Click here to close Hello! We notice that you are using Internet Explorer, which is not supported by Xenbase and may cause the site to display incorrectly. We suggest using a current version of Chrome, FireFox, or Safari.
XB-ART-3116
Mol Phylogenet Evol. October 1, 2004; 33 (1): 197-213.

A mitochondrial DNA phylogeny of African clawed frogs: phylogeography and implications for polyploid evolution.

Evans BJ , Kelley DB , Tinsley RC , Melnick DJ , Cannatella DC .


Abstract
The African clawed frogs (Silurana and Xenopus), model organisms for scientific inquiry, are unusual in that allopolyploidization has occurred on multiple occasions, giving rise to tetraploid, octoploid, and dodecaploid species. To better understand their evolution, here we estimate a mitochondrial DNA phylogeny from all described and some undescribed species. We examine the timing and location of diversification, and test hypotheses concerning the frequency of polyploid speciation and taxonomy. Using a relaxed molecular clock, we estimate that extant clawed frog lineages originated well after the breakup of Gondwana, about 63.7 million years ago, with a 95% confidence interval from 50.4 to 81.3 million years ago. Silurana and two major lineages of Xenopus have overlapping distributions in sub-Saharan Africa, and dispersal-vicariance analysis suggests that clawed frogs originated in central and/or eastern equatorial Africa. Most or all extant species originated before the Pleistocene; recent rainforest refugia probably acted as "lifeboats" that preserved existing species, rather than "species pumps" where many new successful lineages originated. We estimate that polyploidization occurred at least six times in clawed frogs.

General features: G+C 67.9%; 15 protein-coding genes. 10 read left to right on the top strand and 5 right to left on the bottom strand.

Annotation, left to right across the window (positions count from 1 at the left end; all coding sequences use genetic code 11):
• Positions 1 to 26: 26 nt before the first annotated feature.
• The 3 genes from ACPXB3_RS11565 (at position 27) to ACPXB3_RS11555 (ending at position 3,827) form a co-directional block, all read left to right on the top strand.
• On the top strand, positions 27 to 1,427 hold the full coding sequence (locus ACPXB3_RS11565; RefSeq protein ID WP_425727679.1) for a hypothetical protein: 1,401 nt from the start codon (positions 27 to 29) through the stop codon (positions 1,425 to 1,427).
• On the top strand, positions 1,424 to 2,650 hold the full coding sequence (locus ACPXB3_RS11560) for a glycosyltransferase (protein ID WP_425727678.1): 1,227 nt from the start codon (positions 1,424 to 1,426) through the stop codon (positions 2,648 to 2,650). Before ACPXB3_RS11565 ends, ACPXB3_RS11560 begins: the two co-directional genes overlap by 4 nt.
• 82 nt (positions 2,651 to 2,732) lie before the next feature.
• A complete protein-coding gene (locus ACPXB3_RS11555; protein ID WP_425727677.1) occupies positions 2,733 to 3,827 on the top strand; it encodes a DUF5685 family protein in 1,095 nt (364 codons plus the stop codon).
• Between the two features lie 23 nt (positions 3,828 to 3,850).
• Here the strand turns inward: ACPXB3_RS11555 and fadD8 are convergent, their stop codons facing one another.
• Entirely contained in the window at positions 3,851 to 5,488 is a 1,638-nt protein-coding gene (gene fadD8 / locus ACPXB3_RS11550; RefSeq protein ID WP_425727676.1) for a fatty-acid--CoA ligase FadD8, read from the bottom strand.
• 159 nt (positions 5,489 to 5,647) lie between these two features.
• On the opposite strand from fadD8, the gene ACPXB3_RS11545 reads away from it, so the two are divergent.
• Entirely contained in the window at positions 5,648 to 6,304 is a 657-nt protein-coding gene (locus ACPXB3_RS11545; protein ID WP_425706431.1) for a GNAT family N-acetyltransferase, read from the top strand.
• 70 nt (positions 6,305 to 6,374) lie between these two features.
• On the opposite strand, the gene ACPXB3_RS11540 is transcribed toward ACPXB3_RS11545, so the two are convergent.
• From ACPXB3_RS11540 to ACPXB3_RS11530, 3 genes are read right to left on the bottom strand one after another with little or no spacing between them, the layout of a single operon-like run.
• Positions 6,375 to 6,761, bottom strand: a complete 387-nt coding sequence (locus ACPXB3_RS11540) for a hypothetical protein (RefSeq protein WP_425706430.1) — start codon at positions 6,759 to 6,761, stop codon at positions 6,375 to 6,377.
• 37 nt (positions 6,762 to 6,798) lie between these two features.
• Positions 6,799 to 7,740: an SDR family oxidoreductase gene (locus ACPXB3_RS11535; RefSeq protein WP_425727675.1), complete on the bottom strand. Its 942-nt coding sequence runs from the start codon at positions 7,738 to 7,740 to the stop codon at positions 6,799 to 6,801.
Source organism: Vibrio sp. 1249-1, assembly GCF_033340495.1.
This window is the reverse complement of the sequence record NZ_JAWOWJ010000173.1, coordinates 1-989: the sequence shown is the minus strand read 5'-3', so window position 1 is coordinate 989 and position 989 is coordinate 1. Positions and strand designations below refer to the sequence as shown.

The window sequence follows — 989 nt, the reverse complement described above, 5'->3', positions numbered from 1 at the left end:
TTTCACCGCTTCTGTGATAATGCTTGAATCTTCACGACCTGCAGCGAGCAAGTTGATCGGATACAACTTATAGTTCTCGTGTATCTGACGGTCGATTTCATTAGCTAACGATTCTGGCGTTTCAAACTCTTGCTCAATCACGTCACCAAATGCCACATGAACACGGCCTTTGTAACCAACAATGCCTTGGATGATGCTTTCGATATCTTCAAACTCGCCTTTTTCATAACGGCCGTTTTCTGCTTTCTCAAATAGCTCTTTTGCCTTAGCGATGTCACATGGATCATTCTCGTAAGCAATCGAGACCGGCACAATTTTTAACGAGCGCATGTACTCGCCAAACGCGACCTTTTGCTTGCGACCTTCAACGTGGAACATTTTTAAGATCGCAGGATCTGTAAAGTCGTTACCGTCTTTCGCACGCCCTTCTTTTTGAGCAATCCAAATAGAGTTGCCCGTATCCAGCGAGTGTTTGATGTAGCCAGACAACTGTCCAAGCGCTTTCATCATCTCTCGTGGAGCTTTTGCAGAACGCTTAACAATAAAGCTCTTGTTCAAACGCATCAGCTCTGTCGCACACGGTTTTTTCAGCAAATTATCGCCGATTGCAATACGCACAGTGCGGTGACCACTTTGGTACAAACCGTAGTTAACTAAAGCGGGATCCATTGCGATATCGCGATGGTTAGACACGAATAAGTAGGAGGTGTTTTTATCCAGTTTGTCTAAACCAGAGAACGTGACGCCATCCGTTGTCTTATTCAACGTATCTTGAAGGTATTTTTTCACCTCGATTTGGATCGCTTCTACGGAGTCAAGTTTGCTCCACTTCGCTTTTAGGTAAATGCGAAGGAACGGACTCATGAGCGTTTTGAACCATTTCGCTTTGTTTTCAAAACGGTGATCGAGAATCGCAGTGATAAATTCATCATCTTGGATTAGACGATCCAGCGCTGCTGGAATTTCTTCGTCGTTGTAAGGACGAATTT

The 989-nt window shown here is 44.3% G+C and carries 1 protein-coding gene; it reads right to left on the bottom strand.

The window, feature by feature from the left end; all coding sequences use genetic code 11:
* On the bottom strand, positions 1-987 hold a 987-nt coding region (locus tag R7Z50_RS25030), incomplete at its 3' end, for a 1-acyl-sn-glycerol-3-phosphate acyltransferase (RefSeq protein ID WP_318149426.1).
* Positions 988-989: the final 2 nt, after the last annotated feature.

PubMed ID: 15324848
Article link: Mol Phylogenet Evol.
Grant support: NS23684 NINDS NIH HHS

Genes referenced: clock



My Xenbase: [ Log-in / Register ]
version: [4.5.0]

Major funding for Xenbase is provided by the National Institute of Child Health and Human Development, grant P41 HD064556